The result in the land use market that transpo models admit they don't understand is that eventually that person who realized it was convenient to live outside the city eventually will realize it's also more convenient to work closer to where they live.  Thus, job sprawl follows the housing sprawl.

Vancouver, which never allowed freeways into the city, and subsequently and to the astonishment of all didn't fall into the sea, approaches traffic in a different way.  They valued their neighborhoods so they decided back in the 60s and 70s to protect them.  Thus, the rural highway as it approaches the city doesn't get larger.  It actually gets smaller, transitioning into a boulevard as it enters the suburbs (true sub-urbs, mind), and eventually as the corridor enters the city, it disappears into the grid.  The grid actually has far FAR more implicit capacity than a single highway corridor (and that's before we actually start calculating the increased trips of alternate forms of transpo and the shorter average trip length).

The job sprawl ultimately displaced the center of the city.  It is a delayed reaction.  The highways shifted the neighborhoods out of Dallas and eventually the jobs followed.  Jobs in Dallas county peaked in 2001.  Since then they've fallen 266,000.  That's an incredibly bad number.  The new center of town is now an amorphous T-shaped blob along 635 and 75 from North Dallas to Plano, based on traffic counts.

One might say, so?  Now let's compare how we build our infrastructure to that of another city center, Champs Elysees.  Champs Elysees moves 80,000 cars per day.  But a third of 635.  However, and this is harder to determine, but those 80,000 are in all likelihood several multipliers of 80,000 because you're not counting the same car over and over again.  More importantly, Champs Elysees accommodates 500,000 pedestrians per day.  They say traffic equals value and they ain't kiddin'.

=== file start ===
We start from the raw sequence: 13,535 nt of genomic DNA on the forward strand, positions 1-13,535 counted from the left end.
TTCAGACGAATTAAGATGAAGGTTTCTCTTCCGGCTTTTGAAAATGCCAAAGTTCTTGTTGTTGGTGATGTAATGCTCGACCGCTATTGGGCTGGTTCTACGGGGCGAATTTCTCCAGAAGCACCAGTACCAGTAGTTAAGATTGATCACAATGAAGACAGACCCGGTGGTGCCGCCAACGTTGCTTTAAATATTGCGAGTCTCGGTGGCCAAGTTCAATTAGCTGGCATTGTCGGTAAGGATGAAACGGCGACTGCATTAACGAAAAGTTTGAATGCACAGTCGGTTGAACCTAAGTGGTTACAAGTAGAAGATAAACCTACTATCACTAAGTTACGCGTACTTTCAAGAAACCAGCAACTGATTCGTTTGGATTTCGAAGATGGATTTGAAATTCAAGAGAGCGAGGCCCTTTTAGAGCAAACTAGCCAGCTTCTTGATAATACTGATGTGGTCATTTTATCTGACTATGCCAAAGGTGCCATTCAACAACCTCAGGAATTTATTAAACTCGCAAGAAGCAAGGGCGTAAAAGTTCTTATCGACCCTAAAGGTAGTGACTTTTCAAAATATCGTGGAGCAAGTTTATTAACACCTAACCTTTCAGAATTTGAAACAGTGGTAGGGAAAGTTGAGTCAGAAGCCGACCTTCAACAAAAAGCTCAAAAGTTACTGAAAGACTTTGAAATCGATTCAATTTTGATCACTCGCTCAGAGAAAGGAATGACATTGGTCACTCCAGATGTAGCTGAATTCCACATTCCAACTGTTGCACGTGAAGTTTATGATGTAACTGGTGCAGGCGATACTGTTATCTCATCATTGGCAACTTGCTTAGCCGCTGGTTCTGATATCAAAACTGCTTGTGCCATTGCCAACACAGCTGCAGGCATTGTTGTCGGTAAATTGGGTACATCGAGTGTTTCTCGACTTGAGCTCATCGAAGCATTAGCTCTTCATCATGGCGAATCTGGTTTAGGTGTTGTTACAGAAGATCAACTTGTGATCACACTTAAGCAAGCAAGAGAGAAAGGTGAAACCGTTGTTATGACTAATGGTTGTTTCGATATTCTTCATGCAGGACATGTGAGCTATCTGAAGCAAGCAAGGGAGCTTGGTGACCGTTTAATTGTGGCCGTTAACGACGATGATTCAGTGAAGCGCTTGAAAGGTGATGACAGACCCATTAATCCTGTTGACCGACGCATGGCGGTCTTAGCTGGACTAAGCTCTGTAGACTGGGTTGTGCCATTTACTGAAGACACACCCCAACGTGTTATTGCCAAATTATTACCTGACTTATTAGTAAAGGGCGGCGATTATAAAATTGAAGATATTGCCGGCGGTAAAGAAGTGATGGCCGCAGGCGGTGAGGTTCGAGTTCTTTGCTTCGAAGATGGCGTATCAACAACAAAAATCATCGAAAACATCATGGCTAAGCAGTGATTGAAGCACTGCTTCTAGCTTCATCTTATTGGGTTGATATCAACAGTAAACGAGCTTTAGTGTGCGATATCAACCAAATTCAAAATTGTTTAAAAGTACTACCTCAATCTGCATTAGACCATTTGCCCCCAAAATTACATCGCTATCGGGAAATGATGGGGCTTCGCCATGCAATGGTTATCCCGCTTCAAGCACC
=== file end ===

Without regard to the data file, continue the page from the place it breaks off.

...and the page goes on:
Champs Elysees moves twice the people (at least) in half the right of way, on less costly infrastructure, and has 10x the real estate value per square foot.  And you thought Dallas was a smart business town.  Well, it could be if we started thinking about infrastructure from an economic standpoint.  But maybe that's why TxDOT is so broke.  It's not their spending that's the problem, it's how they spend it and what they build generates no value.
I think of this each time we hear about the moving target that is just exactly who uses 345.  First, it was how do people of South Dallas get to jobs in Far North Dallas.  Then it was Pleasant Grove.  It seems logical.  They could cruise Cole Haan to SM Wright around Dead Man's Curve to 45 to 345 to 75.  Only problem, that's not the most convenient way to get from Pleasant Grove to the job sprawl up 75 once Braess' Paradox takes effect.

Now, after receiving the origin-destination study from NCTCOG, the new belief is that 64% of travel is from Dallas to Dallas, from the Pleasant Grove area to jobs in downtown, uptown, and Parkland area.  We'll get back to that.  It should be noted is theoretical based on census data and suburban transportation patterns rather than real world, thus making it a self-reinforcing, self-fulfilling agent of entropy, continued inertia, and increased car-dependence.

First of all, during peak times, when 345 is typically moving at barely more than a crawl due to Braess Paradox in action (the funnel sucking up all the traffic from the area), google maps will tell you that there are very few destinations where 345 is the most convenient route.

Going to Richardson or points north due to the job sprawl that we've subsidized and incentivized, best to take 635: